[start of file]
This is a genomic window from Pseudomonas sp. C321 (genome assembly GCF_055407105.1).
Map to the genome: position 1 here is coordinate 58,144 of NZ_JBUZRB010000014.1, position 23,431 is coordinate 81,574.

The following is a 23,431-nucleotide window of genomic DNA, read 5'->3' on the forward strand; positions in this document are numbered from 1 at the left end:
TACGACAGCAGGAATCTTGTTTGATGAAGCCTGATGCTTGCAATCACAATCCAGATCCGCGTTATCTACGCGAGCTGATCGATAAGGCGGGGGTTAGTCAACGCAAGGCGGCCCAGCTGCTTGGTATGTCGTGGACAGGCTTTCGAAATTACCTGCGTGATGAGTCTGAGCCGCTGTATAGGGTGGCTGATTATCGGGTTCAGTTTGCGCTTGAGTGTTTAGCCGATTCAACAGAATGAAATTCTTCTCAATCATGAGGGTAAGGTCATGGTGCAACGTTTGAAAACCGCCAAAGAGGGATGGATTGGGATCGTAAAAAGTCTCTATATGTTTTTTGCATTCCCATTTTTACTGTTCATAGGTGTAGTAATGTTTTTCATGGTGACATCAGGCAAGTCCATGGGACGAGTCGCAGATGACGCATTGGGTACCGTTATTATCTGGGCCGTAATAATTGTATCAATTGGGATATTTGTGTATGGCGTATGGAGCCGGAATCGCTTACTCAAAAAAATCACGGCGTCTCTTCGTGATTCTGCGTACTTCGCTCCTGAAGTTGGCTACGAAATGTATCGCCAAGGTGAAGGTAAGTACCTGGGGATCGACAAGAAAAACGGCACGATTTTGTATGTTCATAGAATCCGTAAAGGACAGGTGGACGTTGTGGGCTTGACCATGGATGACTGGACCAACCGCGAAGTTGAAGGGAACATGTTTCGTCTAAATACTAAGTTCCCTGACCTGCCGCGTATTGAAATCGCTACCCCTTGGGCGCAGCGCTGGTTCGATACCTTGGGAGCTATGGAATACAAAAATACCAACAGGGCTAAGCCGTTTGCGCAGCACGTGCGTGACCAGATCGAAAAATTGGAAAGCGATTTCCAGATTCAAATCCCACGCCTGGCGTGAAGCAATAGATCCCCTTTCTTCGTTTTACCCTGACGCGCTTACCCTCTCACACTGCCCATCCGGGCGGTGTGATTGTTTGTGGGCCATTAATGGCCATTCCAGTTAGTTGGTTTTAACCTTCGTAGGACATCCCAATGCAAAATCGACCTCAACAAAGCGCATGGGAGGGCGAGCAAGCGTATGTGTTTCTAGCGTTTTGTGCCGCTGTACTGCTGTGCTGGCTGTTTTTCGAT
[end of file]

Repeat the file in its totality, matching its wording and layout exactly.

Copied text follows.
This is a genomic window from Pseudomonas sp. C321 (genome assembly GCF_055407105.1).
Map to the genome: position 1 here is coordinate 58,144 of NZ_JBUZRB010000014.1, position 23,431 is coordinate 81,574.

The following is a 23,431-nucleotide window of genomic DNA, read 5'->3' on the forward strand; positions in this document are numbered from 1 at the left end:
TACGACAGCAGGAATCTTGTTTGATGAAGCCTGATGCTTGCAATCACAATCCAGATCCGCGTTATCTACGCGAGCTGATCGATAAGGCGGGGGTTAGTCAACGCAAGGCGGCCCAGCTGCTTGGTATGTCGTGGACAGGCTTTCGAAATTACCTGCGTGATGAGTCTGAGCCGCTGTATAGGGTGGCTGATTATCGGGTTCAGTTTGCGCTTGAGTGTTTAGCCGATTCAACAGAATGAAATTCTTCTCAATCATGAGGGTAAGGTCATGGTGCAACGTTTGAAAACCGCCAAAGAGGGATGGATTGGGATCGTAAAAAGTCTCTATATGTTTTTTGCATTCCCATTTTTACTGTTCATAGGTGTAGTAATGTTTTTCATGGTGACATCAGGCAAGTCCATGGGACGAGTCGCAGATGACGCATTGGGTACCGTTATTATCTGGGCCGTAATAATTGTATCAATTGGGATATTTGTGTATGGCGTATGGAGCCGGAATCGCTTACTCAAAAAAATCACGGCGTCTCTTCGTGATTCTGCGTACTTCGCTCCTGAAGTTGGCTACGAAATGTATCGCCAAGGTGAAGGTAAGTACCTGGGGATCGACAAGAAAAACGGCACGATTTTGTATGTTCATAGAATCCGTAAAGGACAGGTGGACGTTGTGGGCTTGACCATGGATGACTGGACCAACCGCGAAGTTGAAGGGAACATGTTTCGTCTAAATACTAAGTTCCCTGACCTGCCGCGTATTGAAATCGCTACCCCTTGGGCGCAGCGCTGGTTCGATACCTTGGGAGCTATGGAATACAAAAATACCAACAGGGCTAAGCCGTTTGCGCAGCACGTGCGTGACCAGATCGAAAAATTGGAAAGCGATTTCCAGATTCAAATCCCACGCCTGGCGTGAAGCAATAGATCCCCTTTCTTCGTTTTACCCTGACGCGCTTACCCTCTCACACTGCCCATCCGGGCGGTGTGATTGTTTGTGGGCCATTAATGGCCATTCCAGTTAGTTGGTTTTAACCTTCGTAGGACATCCCAATGCAAAATCGACCTCAACAAAGCGCATGGGAGGGCGAGCAAGCGTATGTGTTTCTAGCGTTTTGTGCCGCTGTACTGCTGTGCTGGCTGTTTTTCGAT